If you ever get one of these letters then..uh-oh…
This message has been sent to you by a friend or a relative who has recently disappeared along with millions and millions of people around the world. The reason they chose to send you this letter is because they cared about you and would like you to know the truth about where they went. This may come as a shock to you, but the one who sent you this has been taken up to heaven.
I f you read a Bible, you will see that after chapter three in the book of Revelation, the church is no longer mentioned as being on earth. (The church are the believers in Jesus Christ, not the buildings in which people meet.)
In the Bible, 1 Thessalonians Chapter 4 verses 16 and 17 tell how Jesus came to take away His church. But, you have to believe the Bible is the Word of God in order to believe this.
I am sure that there will be a lot of speculation as to what happened to all these people. The theories of some scientists and world leaders will have so much credibility that most of the world will believe them.It will sound like the truth!
But, there is only one truth. And, that truth is that Jesus Christ, God in the flesh, came back to earth and took with Him to Heaven all who believed in Him and made Him their Lord.
If you would like to give your life to Jesus Christ and be born again, it is not too late. First you must pray to God saying“Father I admit I am a sinner, and I will turn from my sin and do good. I believe that Jesus was your son and that He came here to die for me so that my sins would be forgiven. I ask you to forgive me and I will repent of my sins. In Jesus name I pray.”
If you just prayed that prayer and meant it with all your heart, then God will know you as one of His own. You should now seek out others who have also given their lives to Christ, read a Bible daily, and do your best to bring others to Christ.
God bless you,
Yep. That’s right. There is a website called Raptureletters.com where people can sign up to have an e-mail sent to their ‘left behind’ friends explaining where they are and what the hell heck just happened:
And if you decide to ignore this heartfelt warning? This is what the Prince of Peace has in store for you:
Men and women soldiers and horses seemed to explode where they stood. It was as if the very words of the Lord had superheated their blood, causing it to burst through their veins and skin…Their innards and entrails gushed to the desert floor, and as those around them turned to run, they too were slain, their blood pooling and rising in the unforgiving brightness of the glory of Christ. (“Glorious Appearing”, Jenkins and LaHaye)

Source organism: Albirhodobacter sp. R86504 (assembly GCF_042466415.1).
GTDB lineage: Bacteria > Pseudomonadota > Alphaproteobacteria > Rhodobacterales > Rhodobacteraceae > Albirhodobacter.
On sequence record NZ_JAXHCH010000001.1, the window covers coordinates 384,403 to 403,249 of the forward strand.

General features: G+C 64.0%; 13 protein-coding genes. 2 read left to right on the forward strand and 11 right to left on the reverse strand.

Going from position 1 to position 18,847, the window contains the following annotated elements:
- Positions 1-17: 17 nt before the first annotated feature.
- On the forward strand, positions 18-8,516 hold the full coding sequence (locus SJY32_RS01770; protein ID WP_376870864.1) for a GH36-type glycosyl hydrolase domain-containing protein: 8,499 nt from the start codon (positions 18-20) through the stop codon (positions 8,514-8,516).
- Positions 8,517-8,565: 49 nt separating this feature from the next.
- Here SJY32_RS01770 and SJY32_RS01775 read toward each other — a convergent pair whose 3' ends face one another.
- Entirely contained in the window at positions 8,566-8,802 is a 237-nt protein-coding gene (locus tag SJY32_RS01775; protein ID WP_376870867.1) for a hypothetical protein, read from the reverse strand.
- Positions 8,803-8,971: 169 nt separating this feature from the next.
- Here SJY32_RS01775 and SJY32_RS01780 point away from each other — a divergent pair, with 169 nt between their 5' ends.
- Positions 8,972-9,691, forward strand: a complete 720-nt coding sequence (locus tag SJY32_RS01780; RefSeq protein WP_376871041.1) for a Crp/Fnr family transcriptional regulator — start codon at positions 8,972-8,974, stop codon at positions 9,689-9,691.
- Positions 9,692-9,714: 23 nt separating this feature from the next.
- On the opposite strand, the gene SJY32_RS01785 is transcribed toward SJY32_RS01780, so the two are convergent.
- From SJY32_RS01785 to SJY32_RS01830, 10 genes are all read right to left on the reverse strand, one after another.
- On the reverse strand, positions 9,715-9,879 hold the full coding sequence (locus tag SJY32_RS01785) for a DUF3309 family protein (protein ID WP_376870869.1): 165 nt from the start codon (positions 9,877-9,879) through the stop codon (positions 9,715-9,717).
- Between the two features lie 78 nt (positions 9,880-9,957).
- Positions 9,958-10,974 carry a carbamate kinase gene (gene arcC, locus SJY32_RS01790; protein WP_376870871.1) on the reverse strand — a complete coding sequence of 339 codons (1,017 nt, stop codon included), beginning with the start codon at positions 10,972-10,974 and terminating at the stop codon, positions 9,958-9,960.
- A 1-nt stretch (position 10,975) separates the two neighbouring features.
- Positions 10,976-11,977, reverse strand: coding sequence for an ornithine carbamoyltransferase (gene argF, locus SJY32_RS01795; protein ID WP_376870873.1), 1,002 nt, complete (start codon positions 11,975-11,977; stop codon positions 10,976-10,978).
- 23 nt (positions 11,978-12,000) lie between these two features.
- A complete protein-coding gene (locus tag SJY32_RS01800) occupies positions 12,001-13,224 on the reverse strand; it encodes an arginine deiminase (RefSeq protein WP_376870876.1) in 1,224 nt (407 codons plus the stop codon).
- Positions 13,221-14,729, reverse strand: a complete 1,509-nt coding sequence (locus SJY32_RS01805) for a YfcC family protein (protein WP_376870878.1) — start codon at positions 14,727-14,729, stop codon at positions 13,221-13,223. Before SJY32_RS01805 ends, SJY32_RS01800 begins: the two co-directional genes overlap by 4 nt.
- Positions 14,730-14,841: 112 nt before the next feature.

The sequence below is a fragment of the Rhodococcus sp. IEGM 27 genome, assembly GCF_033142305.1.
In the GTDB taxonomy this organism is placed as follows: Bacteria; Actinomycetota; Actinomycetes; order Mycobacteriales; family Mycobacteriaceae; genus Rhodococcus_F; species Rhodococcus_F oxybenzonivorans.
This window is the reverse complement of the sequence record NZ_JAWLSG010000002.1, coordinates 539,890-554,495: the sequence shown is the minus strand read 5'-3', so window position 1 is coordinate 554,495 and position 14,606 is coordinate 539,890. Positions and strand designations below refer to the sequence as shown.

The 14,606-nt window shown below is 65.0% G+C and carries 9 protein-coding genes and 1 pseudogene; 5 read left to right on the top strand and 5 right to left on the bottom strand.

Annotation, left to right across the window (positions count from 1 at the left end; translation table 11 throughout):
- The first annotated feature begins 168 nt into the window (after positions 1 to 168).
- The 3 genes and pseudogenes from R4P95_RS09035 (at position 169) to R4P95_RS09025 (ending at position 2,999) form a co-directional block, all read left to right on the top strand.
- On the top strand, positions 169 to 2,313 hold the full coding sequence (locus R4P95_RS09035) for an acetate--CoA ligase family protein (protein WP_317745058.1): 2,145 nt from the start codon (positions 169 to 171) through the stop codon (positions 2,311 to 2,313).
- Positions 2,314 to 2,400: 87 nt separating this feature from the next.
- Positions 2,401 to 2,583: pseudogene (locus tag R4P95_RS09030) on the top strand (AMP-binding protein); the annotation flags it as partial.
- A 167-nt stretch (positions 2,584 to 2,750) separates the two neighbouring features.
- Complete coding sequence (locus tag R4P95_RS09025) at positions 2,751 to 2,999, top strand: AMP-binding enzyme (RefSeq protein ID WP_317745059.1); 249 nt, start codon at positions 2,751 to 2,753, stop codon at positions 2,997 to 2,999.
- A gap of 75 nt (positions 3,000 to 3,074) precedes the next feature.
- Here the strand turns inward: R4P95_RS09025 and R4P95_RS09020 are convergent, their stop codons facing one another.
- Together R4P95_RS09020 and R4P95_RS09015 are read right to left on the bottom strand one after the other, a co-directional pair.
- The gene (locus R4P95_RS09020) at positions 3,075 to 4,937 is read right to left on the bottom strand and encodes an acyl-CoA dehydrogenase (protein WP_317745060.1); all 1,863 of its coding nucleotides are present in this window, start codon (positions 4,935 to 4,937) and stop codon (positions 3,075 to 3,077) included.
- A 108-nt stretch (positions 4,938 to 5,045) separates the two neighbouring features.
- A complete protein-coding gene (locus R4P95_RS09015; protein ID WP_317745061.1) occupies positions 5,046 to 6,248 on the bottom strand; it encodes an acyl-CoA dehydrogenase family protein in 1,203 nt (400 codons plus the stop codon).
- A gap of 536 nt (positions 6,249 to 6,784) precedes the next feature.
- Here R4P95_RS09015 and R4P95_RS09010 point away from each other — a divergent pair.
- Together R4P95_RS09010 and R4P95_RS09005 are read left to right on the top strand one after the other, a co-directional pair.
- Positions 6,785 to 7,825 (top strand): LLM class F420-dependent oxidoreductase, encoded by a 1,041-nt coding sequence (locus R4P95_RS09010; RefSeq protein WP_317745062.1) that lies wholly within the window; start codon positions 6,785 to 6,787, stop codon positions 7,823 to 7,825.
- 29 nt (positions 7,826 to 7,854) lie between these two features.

Great stuff, huh. I can’t wait. But if I’m raptured, won’t I miss out on all the fun? (I know what you’re thinking:“If I were you I wouldn’t worry”.) Will the raptured have good seats for all the action? Since we’ll still have our bodies, will popcorn be available? Will we be naked and if so will we all be issued Grace Goggles? For answers to more questions like these check out: Rapture Ready.Com It’s got the answers to all your Pre-Trib concerns AND it’s full of fun facts like these:
The Bible predicts that the Jewish Temple will be rebuilt in Jerusalem. Ever since the 70 AD destruction, one major roadblock barring the reconstruction of the Temple is the fact that the Temple Mount area has been defiled by warfare. In order to cleanse the tribulation Temple Mount for worship, the Jews will need the ashes of a pure red heifer. Numbers chapter 19 describes how King Solomon cleansed the first Temple with the ashes of a specially prepared Red Heifer.
(Israeli scientists have been working for years to genetically engineer a red calf. But why would they want to kick-off the Tribulation?)
Replacement theology is the view that Israel, having failed God, has been replaced by the Church around 70 AD. The Church is now seen as spiritual Israel and spiritual Jerusalem. This teaching claims that all the promises and blessings, in fact Israel’s entire inheritance, now belongs to the Church. However, all is not lost for Israel; it gets to keep all the curses.
During the latter part of the tribulation an Oriental army of some 200 million strong, will move into the Middle East, crossing over the dried up Euphrates River. This army, guided by four demonic angels, will kill one third of mankind.
You certainly don’t want to be hanging around for that. Reminds me of an old joke; 200 million Chinese guys walk into a bar and order a drink…..uh, I forget the rest.
I know a lot of good folks who waste a lot of good time with all this hooey. I wonder what they would think if they knew that these cherished ‘biblical truths’ have only been around for about 100 years or so and are mostly the result of a ne’er-do-well-cum-Evangelical-huckster’s popularization of an imaginative Anglo-Irish minister’s ruminations.